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Identifying the Cause of IP Blocks on GitLab.com

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At times, users of GitLab.com can find that their IP address has been blocked due to rate limiting. Currently, rate limit parameters on GitLab.com are best described on the Gitlab.com settings docs page. When this happens we may be able to determine what caused a block and relay that information back to the user.

Responding

A standard response is available as a macro: GitLab.com::Temp IP Ban

Please also see the log requests workflow for what information we can provide when responding.

Searching

Search Condition

Start by adding a positive filter on json.remote_ip for the IP address provided by the user:

Add remote_ip filter

You can then drill down from there with positive and negative filters on fields to get the best results.

Checking for Rack Attack Blocks

It can sometimes be unclear if a user has actually been blocked by our end or not. If they've been blocked by Rack Attack, we should be able to locate requests in Kibana that were blocked because of it.

To do so, enter the IP address into the main search field and set a positive filter on json.message for Rack_Attack.

Searching for an IP

You should see results similar to the following:

Checking Rack Attack results

The existence of these results tells us that this user was blocked by Rack Attack and we can add the json.fullpath field to see which exact path on GitLab.com each request tried to access.

Fields

Primary

The following fields are the best to add to your search query in order to get the most important details on multiple requests at a glance.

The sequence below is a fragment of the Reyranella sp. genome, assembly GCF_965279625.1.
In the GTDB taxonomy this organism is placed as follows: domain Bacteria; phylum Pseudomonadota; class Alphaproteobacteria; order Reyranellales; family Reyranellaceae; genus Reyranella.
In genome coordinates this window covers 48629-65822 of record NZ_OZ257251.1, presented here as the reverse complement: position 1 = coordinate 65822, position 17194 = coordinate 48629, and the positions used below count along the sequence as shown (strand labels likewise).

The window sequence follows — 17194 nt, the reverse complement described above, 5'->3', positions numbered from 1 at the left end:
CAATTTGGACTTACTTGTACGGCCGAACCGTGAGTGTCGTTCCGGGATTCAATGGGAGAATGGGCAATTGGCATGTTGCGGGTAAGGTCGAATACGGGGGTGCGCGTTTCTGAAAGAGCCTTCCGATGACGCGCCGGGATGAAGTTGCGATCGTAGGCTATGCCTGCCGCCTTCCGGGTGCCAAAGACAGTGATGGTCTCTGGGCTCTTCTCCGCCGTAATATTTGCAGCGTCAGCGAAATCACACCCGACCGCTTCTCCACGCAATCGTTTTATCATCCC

Secondary

These fields can be helpful but aren't essential.

Common Causes

Container Registry

Numerous failed pushes or pulls to registry.gitlab.com can result in an IP block.

You can list all log results for hits on the container registry by searching for the provided IP address and setting a positive filter on json.path for /jwt/auth.

Useful Fields

Failed Push and Pull Examples

Push

Failed pushes to the registry will always have JwtController for the json.controller field and /jwt/auth for the json.path field. Watch for :push,pull in the json.params field, indicating that the request is for a push.

A failed push will look like the following in Kibana.

Failed Push

Pull

Similar to a push, failed pulls from the registry will always have JwtController for the json.controller field and /jwt/auth for the json.path field. However, in json.params only :pull will be present.

A failed pull will look like the following in Kibana.

Failed Pull

gitlab-ci-token Pulls

Users can also become blocked due to registry pulls from the user gitlab-ci-token making (normal) unauthed requests to jwt/auth. This user may be exempted from rate limiting in the future, it's being discussed in this issue.

An example request looks like:

gitlab-ci-token registry pull request

To filter for these types of requests specifically, add the json.params field.

LFS

Pushes or pulls to repositories containing LFS objects can result in an IP block if the user is unauthorized.

Useful Fields

Examples

Push

Failed LFS pushes will always have upload_authorize in the json.action field, Projects::LfsStorageController for the json.controller field, and PUT for json.method.

A failed LFS push will look like the following in Kibana.

Failed LFS Push

Cloning Fails

An IP can become blocked if a repository is cloned via HTTPS without authentication enough times.

The request will look like this:

Log results for a failed clone

Useful Fields

You should also see git-upload-pack in the json.params field.